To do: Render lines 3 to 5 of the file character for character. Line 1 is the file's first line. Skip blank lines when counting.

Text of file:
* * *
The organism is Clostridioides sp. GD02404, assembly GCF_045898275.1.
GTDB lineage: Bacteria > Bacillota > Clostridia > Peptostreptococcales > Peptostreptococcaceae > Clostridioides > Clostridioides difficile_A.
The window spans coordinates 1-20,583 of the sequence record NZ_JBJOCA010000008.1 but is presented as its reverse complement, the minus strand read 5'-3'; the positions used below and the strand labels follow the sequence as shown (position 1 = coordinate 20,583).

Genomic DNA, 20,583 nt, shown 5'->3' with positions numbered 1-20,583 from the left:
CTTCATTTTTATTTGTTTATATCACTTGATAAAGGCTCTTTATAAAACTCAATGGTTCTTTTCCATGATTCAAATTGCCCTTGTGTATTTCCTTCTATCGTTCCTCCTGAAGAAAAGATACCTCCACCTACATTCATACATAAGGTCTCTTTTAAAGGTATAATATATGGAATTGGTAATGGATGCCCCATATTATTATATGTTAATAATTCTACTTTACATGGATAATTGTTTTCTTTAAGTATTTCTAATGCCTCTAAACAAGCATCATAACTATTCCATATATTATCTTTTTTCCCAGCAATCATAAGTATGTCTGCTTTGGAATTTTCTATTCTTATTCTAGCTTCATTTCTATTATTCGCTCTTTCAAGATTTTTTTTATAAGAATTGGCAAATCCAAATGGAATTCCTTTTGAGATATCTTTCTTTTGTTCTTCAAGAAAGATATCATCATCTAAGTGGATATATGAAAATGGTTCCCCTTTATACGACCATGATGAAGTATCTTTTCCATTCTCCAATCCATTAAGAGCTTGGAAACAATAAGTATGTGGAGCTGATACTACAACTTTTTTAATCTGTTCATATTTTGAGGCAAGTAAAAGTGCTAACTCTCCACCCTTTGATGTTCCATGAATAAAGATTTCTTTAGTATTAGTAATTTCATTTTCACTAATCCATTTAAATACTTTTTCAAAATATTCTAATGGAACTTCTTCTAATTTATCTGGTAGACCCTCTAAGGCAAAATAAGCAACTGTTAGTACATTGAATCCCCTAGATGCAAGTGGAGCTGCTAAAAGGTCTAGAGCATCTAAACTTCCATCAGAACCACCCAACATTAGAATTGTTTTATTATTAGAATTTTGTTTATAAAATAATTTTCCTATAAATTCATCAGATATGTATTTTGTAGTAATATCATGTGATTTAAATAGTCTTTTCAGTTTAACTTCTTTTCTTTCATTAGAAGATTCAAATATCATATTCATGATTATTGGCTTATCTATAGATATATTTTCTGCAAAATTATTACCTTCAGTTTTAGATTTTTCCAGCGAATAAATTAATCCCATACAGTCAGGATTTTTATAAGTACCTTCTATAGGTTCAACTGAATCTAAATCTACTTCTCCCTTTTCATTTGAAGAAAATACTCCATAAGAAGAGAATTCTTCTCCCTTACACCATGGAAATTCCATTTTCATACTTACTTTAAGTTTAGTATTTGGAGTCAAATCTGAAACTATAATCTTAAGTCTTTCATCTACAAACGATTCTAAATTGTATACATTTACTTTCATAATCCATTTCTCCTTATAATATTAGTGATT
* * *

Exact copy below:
The window spans coordinates 1-20,583 of the sequence record NZ_JBJOCA010000008.1 but is presented as its reverse complement, the minus strand read 5'-3'; the positions used below and the strand labels follow the sequence as shown (position 1 = coordinate 20,583).

Genomic DNA, 20,583 nt, shown 5'->3' with positions numbered 1-20,583 from the left:
CTTCATTTTTATTTGTTTATATCACTTGATAAAGGCTCTTTATAAAACTCAATGGTTCTTTTCCATGATTCAAATTGCCCTTGTGTATTTCCTTCTATCGTTCCTCCTGAAGAAAAGATACCTCCACCTACATTCATACATAAGGTCTCTTTTAAAGGTATAATATATGGAATTGGTAATGGATGCCCCATATTATTATATGTTAATAATTCTACTTTACATGGATAATTGTTTTCTTTAAGTATTTCTAATGCCTCTAAACAAGCATCATAACTATTCCATATATTATCTTTTTTCCCAGCAATCATAAGTATGTCTGCTTTGGAATTTTCTATTCTTATTCTAGCTTCATTTCTATTATTCGCTCTTTCAAGATTTTTTTTATAAGAATTGGCAAATCCAAATGGAATTCCTTTTGAGATATCTTTCTTTTGTTCTTCAAGAAAGATATCATCATCTAAGTGGATATATGAAAATGGTTCCCCTTTATACGACCATGATGAAGTATCTTTTCCATTCTCCAATCCATTAAGAGCTTGGAAACAATAAGTATGTGGAGCTGATACTACAACTTTTTTAATCTGTTCATATTTTGAGGCAAGTAAAAGTGCTAACTCTCCACCCTTTGATGTTCCATGAATAAAGATTTCTTTAGTATTAGTAATTTCATTTTCACTAATCCATTTAAATACTTTTTCAAAATATTCTAATGGAACTTCTTCTAATTTATCTGGTAGACCCTCTAAGGCAAAATAAGCAACTGTTAGTACATTGAATCCCCTAGATGCAAGTGGAGCTGCTAAAAGGTCTAGAGCATCTAAACTTCCATCAGAACCACCCAACATTAGAATTGTTTTATTATTAGAATTTTGTTTATAAAATAATTTTCCTATAAATTCATCAGATATGTATTTTGTAGTAATATCATGTGATTTAAATAGTCTTTTCAGTTTAACTTCTTTTCTTTCATTAGAAGATTCAAATATCATATTCATGATTATTGGCTTATCTATAGATATATTTTCTGCAAAATTATTACCTTCAGTTTTAGATTTTTCCAGCGAATAAATTAATCCCATACAGTCAGGATTTTTATAAGTACCTTCTATAGGTTCAACTGAATCTAAATCTACTTCTCCCTTTTCATTTGAAGAAAATACTCCATAAGAAGAGAATTCTTCTCCCTTACACCATGGAAATTCCATTTTCATACTTACTTTAAGTTTAGTATTTGGAGTCAAATCTGAAACTATAATCTTAAGTCTTTCATCTACAAACGATTCTAAATTGTATACATTTACTTTCATAATCCATTTCTCCTTATAATATTAGTGATT